MICHAEL SMITH: He was really a super-agent in a sense. He was the guy in charge of the operations in Iraq and running those operations because the Israelis obviously, anyone who was Israeli, would be suspected straightaway.
NARRATOR: Through his contacts, Zhelka learned that several Iraqi pilots were due to visit San Antonio, Texas, to undergo flight training with the US Air Force.
MICHAEL SMITH: You've got to remember, yes, it was a Soviet government for five years, but by 1963 it’s pro-Western, and you want to build up relationships with pro-Western countries in the Middle East.
NARRATOR: Four of those pilots have trained on the MiG-21. Four potential allies - if they can only be persuaded.
MICHAEL SMITH: And this led to a very, very good honeytrap operation by Mossad in which they sent four Mossad female agents over to San Antonio. All four targeted an individual Iraqi pilot who'd been trained on MiG-21. They picked them up in bars. One by one, they asked the Iraqi pilot they were targeting to defect to Israel, taking a MiG-21 with them.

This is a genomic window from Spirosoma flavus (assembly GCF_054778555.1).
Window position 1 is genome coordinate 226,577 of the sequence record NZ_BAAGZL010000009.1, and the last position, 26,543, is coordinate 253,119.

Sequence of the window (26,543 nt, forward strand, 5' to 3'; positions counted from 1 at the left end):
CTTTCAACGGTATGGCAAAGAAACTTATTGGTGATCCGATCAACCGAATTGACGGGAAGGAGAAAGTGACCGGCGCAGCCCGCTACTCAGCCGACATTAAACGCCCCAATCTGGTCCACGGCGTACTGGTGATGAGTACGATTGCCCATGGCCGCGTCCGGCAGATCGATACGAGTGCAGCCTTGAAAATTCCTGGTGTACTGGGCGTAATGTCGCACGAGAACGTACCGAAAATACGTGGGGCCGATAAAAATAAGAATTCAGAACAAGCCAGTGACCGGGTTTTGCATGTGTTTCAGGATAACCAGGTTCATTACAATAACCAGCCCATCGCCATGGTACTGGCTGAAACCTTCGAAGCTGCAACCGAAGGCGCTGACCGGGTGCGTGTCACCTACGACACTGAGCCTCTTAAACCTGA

NARRATOR: A trip Stateside carries a lower risk to the operatives involved than carrying out the operation in the Arab world. Remember, Israel has already lost three officers chasing the MiG-21. Of course, the USA has, historically, been one of Israel’s closest allies. So it’s reasonable to imagine that the Americans would be sympathetic to the Mossad’s aims.
MICHAEL SMITH: They didn't know and wouldn't, of course, have given it the go-ahead if they did know.
NARRATOR: Ah. You see, a truly ‘special relationship’ between the US and Israel had only just begun to be established by the time of Operation Diamond. And, generally, the American government can be sniffy about foreign regimes carrying out covert operations in their backyard. No, in this instance, Mossad thought it better to ask forgiveness than permission. Which brings us back to that bar in San Antonio, where Mossad officer Jean Pollan has seduced an unsuspecting Hamid Dhahe - the first of the four pilots to be contacted by the Israelis. After their night together, she makes her pitch.